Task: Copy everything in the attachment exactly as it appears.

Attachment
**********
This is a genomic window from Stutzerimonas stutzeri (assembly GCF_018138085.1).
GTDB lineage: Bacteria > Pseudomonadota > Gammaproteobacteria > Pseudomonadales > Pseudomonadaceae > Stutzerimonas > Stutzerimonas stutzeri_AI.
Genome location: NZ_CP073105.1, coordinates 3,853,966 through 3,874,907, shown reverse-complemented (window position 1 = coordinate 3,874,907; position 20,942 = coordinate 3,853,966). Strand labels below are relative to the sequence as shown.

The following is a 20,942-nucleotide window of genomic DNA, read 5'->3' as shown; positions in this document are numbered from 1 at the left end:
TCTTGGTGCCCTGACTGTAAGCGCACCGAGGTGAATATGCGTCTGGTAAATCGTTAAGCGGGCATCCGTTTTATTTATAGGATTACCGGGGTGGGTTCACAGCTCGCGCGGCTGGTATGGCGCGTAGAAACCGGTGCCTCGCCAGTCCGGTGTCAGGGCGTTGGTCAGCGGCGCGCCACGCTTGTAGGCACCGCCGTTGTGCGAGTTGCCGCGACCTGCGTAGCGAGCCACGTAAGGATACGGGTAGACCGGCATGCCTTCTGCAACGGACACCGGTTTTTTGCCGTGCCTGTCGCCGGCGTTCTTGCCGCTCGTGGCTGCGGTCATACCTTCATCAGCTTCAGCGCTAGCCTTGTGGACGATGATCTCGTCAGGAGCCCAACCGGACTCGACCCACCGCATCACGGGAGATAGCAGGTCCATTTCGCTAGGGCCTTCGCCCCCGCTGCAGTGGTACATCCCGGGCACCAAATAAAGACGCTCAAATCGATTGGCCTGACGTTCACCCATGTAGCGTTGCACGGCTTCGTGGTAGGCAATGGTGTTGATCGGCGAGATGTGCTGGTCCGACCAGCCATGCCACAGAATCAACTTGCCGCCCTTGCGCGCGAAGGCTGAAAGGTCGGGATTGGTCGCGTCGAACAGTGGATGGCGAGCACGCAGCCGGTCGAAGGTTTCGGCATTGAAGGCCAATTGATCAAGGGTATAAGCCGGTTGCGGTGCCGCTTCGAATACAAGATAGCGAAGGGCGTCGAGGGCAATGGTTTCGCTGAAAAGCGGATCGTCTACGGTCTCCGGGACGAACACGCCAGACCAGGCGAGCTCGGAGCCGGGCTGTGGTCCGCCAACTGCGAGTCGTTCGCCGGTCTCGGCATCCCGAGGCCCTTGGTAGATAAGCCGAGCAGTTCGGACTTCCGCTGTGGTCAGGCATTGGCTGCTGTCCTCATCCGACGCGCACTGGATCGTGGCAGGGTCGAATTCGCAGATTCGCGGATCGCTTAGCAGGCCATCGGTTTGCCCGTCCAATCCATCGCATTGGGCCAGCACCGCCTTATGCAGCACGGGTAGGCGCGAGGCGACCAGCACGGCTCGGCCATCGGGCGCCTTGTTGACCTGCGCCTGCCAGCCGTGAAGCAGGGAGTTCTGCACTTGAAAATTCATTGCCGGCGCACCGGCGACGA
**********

This is a genomic window from Stutzerimonas stutzeri (assembly GCF_018138085.1).
GTDB lineage: Bacteria > Pseudomonadota > Gammaproteobacteria > Pseudomonadales > Pseudomonadaceae > Stutzerimonas > Stutzerimonas stutzeri_AI.
Genome location: NZ_CP073105.1, coordinates 3,853,966 through 3,874,907, shown reverse-complemented (window position 1 = coordinate 3,874,907; position 20,942 = coordinate 3,853,966). Strand labels below are relative to the sequence as shown.

The following is a 20,942-nucleotide window of genomic DNA, read 5'->3' as shown; positions in this document are numbered from 1 at the left end:
TCTTGGTGCCCTGACTGTAAGCGCACCGAGGTGAATATGCGTCTGGTAAATCGTTAAGCGGGCATCCGTTTTATTTATAGGATTACCGGGGTGGGTTCACAGCTCGCGCGGCTGGTATGGCGCGTAGAAACCGGTGCCTCGCCAGTCCGGTGTCAGGGCGTTGGTCAGCGGCGCGCCACGCTTGTAGGCACCGCCGTTGTGCGAGTTGCCGCGACCTGCGTAGCGAGCCACGTAAGGATACGGGTAGACCGGCATGCCTTCTGCAACGGACACCGGTTTTTTGCCGTGCCTGTCGCCGGCGTTCTTGCCGCTCGTGGCTGCGGTCATACCTTCATCAGCTTCAGCGCTAGCCTTGTGGACGATGATCTCGTCAGGAGCCCAACCGGACTCGACCCACCGCATCACGGGAGATAGCAGGTCCATTTCGCTAGGGCCTTCGCCCCCGCTGCAGTGGTACATCCCGGGCACCAAATAAAGACGCTCAAATCGATTGGCCTGACGTTCACCCATGTAGCGTTGCACGGCTTCGTGGTAGGCAATGGTGTTGATCGGCGAGATGTGCTGGTCCGACCAGCCATGCCACAGAATCAACTTGCCGCCCTTGCGCGCGAAGGCTGAAAGGTCGGGATTGGTCGCGTCGAACAGTGGATGGCGAGCACGCAGCCGGTCGAAGGTTTCGGCATTGAAGGCCAATTGATCAAGGGTATAAGCCGGTTGCGGTGCCGCTTCGAATACAAGATAGCGAAGGGCGTCGAGGGCAATGGTTTCGCTGAAAAGCGGATCGTCTACGGTCTCCGGGACGAACACGCCAGACCAGGCGAGCTCGGAGCCGGGCTGTGGTCCGCCAACTGCGAGTCGTTCGCCGGTCTCGGCATCCCGAGGCCCTTGGTAGATAAGCCGAGCAGTTCGGACTTCCGCTGTGGTCAGGCATTGGCTGCTGTCCTCATCCGACGCGCACTGGATCGTGGCAGGGTCGAATTCGCAGATTCGCGGATCGCTTAGCAGGCCATCGGTTTGCCCGTCCAATCCATCGCATTGGGCCAGCACCGCCTTATGCAGCACGGGTAGGCGCGAGGCGACCAGCACGGCTCGGCCATCGGGCGCCTTGTTGACCTGCGCCTGCCAGCCGTGAAGCAGGGAGTTCTGCACTTGAAAATTCATTGCCGGCGCACCGGCGACGA